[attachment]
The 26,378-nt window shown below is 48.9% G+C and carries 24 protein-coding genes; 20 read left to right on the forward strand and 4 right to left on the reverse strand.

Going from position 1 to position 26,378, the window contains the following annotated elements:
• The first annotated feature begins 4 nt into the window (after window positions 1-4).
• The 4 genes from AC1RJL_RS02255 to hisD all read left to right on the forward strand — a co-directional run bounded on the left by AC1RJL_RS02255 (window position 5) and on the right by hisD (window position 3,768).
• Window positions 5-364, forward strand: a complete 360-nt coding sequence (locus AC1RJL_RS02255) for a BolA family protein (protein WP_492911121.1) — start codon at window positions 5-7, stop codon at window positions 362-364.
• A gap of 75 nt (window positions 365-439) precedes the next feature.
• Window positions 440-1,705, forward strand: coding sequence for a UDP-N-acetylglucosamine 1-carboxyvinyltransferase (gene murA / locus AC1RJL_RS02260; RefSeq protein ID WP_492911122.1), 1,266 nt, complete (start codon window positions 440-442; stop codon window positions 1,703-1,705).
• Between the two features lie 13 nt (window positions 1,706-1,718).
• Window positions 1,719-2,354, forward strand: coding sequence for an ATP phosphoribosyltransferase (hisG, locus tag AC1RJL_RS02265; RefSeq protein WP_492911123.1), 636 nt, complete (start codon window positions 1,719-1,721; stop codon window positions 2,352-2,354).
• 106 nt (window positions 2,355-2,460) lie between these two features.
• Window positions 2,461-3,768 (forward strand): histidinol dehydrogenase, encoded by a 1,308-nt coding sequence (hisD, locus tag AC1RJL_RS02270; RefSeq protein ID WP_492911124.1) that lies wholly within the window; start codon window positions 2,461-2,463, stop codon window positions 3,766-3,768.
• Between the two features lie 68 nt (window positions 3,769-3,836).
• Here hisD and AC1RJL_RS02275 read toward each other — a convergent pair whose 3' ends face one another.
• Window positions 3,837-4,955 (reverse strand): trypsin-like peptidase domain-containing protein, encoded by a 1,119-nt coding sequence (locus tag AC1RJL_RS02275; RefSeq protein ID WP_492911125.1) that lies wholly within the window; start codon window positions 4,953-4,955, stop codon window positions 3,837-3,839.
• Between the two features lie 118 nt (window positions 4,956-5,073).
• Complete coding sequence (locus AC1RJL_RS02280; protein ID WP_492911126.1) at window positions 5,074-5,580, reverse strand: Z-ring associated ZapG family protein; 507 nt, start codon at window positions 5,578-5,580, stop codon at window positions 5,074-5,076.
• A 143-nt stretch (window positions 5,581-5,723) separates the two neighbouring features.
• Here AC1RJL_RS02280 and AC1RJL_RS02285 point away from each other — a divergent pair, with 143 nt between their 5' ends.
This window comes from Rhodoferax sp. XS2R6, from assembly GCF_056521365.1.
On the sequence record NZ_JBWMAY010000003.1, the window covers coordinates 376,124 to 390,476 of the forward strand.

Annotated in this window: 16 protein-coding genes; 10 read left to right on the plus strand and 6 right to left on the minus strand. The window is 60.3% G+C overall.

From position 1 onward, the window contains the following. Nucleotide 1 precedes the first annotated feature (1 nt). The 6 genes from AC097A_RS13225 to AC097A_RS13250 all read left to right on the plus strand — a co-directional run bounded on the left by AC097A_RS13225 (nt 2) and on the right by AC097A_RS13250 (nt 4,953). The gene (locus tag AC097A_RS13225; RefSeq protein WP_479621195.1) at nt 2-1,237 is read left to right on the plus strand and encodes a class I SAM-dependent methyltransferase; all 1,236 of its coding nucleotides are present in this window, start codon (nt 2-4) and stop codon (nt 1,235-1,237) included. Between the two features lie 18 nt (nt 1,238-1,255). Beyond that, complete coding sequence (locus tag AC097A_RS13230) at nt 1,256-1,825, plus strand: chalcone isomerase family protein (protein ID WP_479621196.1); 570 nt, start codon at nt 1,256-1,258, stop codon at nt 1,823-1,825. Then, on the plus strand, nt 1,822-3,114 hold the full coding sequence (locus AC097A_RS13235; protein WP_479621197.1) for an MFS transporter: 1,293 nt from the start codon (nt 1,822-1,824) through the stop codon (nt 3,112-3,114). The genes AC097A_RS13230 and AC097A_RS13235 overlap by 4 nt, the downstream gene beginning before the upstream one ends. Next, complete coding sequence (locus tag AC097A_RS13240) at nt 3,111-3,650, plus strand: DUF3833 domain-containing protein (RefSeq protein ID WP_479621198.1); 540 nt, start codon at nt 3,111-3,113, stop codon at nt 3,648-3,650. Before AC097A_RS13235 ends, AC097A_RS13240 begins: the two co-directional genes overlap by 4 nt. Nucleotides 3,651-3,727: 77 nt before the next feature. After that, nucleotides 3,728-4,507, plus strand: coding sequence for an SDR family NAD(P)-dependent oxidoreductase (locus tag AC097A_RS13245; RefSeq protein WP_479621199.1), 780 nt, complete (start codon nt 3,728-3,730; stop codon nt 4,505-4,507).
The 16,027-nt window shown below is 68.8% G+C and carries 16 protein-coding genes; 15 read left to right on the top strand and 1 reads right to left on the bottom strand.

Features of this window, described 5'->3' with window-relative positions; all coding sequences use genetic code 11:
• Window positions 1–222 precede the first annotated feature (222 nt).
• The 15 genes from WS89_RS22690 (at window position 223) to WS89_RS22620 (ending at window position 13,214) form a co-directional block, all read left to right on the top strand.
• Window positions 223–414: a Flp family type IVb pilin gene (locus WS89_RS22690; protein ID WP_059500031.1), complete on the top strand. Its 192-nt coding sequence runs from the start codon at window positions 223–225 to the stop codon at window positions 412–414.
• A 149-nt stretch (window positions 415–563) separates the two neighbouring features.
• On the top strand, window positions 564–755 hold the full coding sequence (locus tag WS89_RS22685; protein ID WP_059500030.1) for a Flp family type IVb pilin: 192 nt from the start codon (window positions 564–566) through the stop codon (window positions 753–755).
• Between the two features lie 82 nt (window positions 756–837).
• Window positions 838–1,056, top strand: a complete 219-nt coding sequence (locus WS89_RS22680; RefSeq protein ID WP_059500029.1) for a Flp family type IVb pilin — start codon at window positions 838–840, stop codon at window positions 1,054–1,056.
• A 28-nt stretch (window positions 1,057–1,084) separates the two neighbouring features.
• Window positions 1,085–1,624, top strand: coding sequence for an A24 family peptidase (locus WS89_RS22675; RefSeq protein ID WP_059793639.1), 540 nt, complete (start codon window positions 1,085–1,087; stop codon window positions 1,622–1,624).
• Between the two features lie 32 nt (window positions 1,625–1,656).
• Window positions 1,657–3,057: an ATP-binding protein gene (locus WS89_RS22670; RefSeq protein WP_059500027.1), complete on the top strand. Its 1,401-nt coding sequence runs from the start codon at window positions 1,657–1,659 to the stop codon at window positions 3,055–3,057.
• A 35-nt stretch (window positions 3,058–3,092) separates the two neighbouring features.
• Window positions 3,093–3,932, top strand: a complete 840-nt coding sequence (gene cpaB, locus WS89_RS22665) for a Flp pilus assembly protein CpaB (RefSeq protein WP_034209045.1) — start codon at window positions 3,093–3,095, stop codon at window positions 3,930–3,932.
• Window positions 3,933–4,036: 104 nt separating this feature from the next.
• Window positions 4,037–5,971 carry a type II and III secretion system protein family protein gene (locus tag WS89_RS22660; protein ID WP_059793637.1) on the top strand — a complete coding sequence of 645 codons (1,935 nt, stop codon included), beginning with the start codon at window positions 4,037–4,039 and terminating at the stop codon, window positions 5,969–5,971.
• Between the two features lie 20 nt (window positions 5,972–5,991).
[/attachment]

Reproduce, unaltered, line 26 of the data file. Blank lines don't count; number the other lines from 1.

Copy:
• The 15 genes from WS89_RS22690 (at window position 223) to WS89_RS22620 (ending at window position 13,214) form a co-directional block, all read left to right on the top strand.